Remembrance – Anthony Ellingworth

Today we remember Private Anthony Ellingworth of Horbling who was killed in action on 10th July 1916, serving with the 10th Battalion Duke of Wellington’s West Riding Regiment.

 

Anthony Ellingworth was born  in October 1887 and was baptised in Billingborough Church on the 23rd October 1887. His father Henry Ellingworth, who had worked as a Miller at Stow Mill, was born in Horbling in 1851 and married Sarah Harriss in the Sleaford District in 1875. Sarah was born in Walcott, near Billinghay, in 1852.

When Henry married Sarah in 1875 she already had one son, Mason Harris who was born in 1873.

 

The couple originally lived around Billinghay but had moved to High Street Billingborough by 1879, two years later the census gives Henry’s occupation as a journeyman Miller.

 

The census of 1891 finds the family in Horbling.  By now the family had expanded to 10 out of their eventual family of 11 children and Henry is now listed as a general labourer. Their children were:-

 

  • Mason Harris, 1873, Helpringham (half brother)
  • Herbert Henry Ellingworth, 1875, Billinghay
  • Minnie Ellingworth, 1877, Billinghay
  • William Ellingworth, 1879, Billingborough
  • Frank Ellingworth, 1881, Billingborough
  • Edith Ellingworth, 1882, Billingborough
  • Susannah Ellingworth, 1883, Billingborough
  • Sarah Elizabeth Ellingworth, 1885, Billingborough
  • Anthony Ellingworth, 1887, Billingborough
  • Thomas Ellingworth, 1889, Horbling
  • Harris Ellingworth, 1892, Horbling

 

In 1901 the family are still in Horbling, Henry working as an Agricultural Labourer and the thirteen year old Anthony is working as a Groom Boy, but this states ‘not domestic’ and therefore we are to assume that he is a groom on a farm.

 

Unfortunately in November 1909 Henry dies leaving the now 36 year old Sarah in Horbling with four children still at home in 1911. Each child is now grown up William working as a Farm Labourer, Elizabeth a Domestic, Thomas and Harris both working as Grooms.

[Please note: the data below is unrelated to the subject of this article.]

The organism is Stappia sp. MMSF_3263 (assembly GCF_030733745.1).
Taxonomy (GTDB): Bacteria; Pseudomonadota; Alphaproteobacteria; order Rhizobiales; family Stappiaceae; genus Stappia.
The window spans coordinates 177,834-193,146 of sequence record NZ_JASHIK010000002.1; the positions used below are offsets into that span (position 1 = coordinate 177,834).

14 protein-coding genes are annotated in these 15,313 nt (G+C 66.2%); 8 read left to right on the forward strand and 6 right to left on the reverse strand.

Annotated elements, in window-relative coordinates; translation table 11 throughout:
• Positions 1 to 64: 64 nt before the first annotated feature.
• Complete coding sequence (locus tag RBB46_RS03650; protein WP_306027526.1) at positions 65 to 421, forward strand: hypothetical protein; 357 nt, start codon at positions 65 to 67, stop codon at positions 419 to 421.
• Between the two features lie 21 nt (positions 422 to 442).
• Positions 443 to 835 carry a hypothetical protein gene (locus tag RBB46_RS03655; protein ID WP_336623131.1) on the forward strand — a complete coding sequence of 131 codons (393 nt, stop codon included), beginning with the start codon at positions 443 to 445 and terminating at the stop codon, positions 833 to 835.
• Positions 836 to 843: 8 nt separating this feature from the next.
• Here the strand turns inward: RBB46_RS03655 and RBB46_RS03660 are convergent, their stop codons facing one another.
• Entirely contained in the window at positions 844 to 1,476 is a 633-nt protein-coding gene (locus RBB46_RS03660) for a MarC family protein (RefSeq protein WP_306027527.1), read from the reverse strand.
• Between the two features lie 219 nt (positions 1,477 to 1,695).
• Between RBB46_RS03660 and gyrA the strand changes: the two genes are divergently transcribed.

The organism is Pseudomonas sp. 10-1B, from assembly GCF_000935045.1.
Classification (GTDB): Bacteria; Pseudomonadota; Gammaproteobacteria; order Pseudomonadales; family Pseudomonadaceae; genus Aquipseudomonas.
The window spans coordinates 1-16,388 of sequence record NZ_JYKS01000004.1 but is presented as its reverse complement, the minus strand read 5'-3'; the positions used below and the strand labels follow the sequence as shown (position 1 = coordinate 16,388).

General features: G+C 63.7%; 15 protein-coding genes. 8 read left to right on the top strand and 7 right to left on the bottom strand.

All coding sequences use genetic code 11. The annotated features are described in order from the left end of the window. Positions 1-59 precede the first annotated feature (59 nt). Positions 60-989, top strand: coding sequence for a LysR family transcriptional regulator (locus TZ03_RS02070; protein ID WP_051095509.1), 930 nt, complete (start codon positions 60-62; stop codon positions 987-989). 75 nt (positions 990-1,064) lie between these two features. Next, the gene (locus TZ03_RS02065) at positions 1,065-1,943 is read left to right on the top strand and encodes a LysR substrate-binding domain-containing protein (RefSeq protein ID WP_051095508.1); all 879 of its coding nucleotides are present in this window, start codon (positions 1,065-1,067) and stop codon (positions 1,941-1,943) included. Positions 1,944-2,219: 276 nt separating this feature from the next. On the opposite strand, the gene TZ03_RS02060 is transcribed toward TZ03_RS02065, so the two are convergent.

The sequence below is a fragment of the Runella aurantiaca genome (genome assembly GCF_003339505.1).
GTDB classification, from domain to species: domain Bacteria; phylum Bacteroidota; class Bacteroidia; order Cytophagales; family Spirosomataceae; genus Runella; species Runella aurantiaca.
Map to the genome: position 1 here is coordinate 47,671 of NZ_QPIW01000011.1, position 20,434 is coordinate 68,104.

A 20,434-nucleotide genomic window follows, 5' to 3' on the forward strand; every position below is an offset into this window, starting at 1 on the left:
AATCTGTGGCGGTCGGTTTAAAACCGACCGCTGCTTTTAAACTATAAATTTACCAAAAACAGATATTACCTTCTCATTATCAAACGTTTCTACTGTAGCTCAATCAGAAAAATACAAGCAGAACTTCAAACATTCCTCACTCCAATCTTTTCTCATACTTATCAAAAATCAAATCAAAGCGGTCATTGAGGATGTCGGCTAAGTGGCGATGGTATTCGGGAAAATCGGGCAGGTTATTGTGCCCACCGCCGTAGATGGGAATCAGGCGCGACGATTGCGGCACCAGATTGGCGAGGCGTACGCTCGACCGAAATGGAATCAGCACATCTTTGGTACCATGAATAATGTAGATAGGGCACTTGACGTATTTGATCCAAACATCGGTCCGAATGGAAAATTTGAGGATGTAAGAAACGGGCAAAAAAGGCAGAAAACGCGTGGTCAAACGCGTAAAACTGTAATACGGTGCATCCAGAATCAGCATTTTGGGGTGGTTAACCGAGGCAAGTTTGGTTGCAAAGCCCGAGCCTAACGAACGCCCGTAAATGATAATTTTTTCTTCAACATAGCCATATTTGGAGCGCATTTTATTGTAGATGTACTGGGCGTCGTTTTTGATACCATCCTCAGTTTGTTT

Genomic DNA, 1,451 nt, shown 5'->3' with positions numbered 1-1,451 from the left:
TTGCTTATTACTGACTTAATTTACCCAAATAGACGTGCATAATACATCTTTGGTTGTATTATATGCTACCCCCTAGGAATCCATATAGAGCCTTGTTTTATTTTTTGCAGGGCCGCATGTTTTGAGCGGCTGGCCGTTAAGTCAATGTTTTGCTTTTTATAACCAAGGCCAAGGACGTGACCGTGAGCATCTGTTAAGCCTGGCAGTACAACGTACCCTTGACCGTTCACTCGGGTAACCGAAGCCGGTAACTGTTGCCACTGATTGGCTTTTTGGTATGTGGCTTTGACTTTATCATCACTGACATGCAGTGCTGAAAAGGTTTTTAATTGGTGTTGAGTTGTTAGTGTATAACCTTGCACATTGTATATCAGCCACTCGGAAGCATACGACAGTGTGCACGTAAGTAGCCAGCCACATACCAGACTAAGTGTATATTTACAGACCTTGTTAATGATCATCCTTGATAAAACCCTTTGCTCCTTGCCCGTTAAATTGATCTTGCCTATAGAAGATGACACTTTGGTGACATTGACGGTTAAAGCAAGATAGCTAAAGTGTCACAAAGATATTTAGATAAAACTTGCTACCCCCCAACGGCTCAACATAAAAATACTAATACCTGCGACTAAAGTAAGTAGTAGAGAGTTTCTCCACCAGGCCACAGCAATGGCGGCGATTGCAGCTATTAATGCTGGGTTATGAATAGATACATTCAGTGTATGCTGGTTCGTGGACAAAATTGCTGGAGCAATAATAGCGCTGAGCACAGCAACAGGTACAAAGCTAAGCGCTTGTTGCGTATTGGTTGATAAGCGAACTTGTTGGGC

Anthony by now has moved away from home, living in Grantham and has a job as a Railway Signalman. He is living with William Dunmore, a Railway Goods Guard, and his family at 56 Red Cross Street. Anthony is living in the household as a Boarder along with William’s wife, two school aged sons and their three year old daughter. As this is only a five room house we can imagine that life was very cramped for Anthony.

 

When war was declared it did not take the now 27 year old Anthony long to answer the call of duty and he enlisted in Bradford possibly in August of 1914.

Anthony’s service records have not been found and so using a calculation on the War gratuity payment that his mother Sarah received, it would indicate that he joined in the Month following the 11th August. This is also confirmed by a newspaper clipping saying that he enlisted soon after the declaration of war.

 

Research into Anthony’s war has to be made by piecing together surviving records such as Pension and Battalion Diaries. 60% of all WW1 service records were destroyed in a warehouse fire in the London Blitz during WW2.

 

On enlisting Anthony was  given the regimental number of 11733, and then at some point posted to the 10th Battalion Duke of Wellington’s West Riding Regiment.

The 10th Battalion was formed in September 1914 as part of Kitchener’s Third Army. After being formed in Halifax they were then moved to Frensham for training as part of the 69th Brigade of the 23rd Division. Following on from Frensham they were moved to Aldershot where training continued.

 

In February 1915 they moved to Folkestone and then Bramshott before eventually being mobilised for war in August 1915.

 

If a soldier was posted for overseas service before the end of November 1915 he would receive the 1915 Star as a medal, unfortunately no record of this can be found with Anthony.

We have however found that there is a 1915 Star medal roll in the name of J W Ellingworth with the same 11733 regimental number, serving with the Duke of wellington’s. As there cannot be two regimental numbers in the same Battalion we have to assume that Anthony and J W Ellington are one in the same.

Newspaper articles after his death do say that he had been in France for something like 11 months and the letter from his Sergeant says that Anthony had been under him for 9 months .

Anthony also known as  J W Ellingworth to the Army for whatever reason, arrived in France on the 28th August 1915.

 

The Battalion Diary tells of their mobilisation from Bramshott. The Battalion received their orders on the 23rd August 1915, and they left Liphook Station in three parties starting on the 24th.

The first Party consisted of transport, machine Gun Section and 110 men of A company sailed to Harvre from Southampton. The remaining parties sailed to Boulogne from Folkestone on the 27th.

 

On arriving at 11:30pm in Boulogne the main party encamped for the night two and a half miles from the harbour. At 5am they were on the move again eventually arriving at Watten around 4pm, then marching to Nortleulinghem and their billets, once again meeting up with the transport section.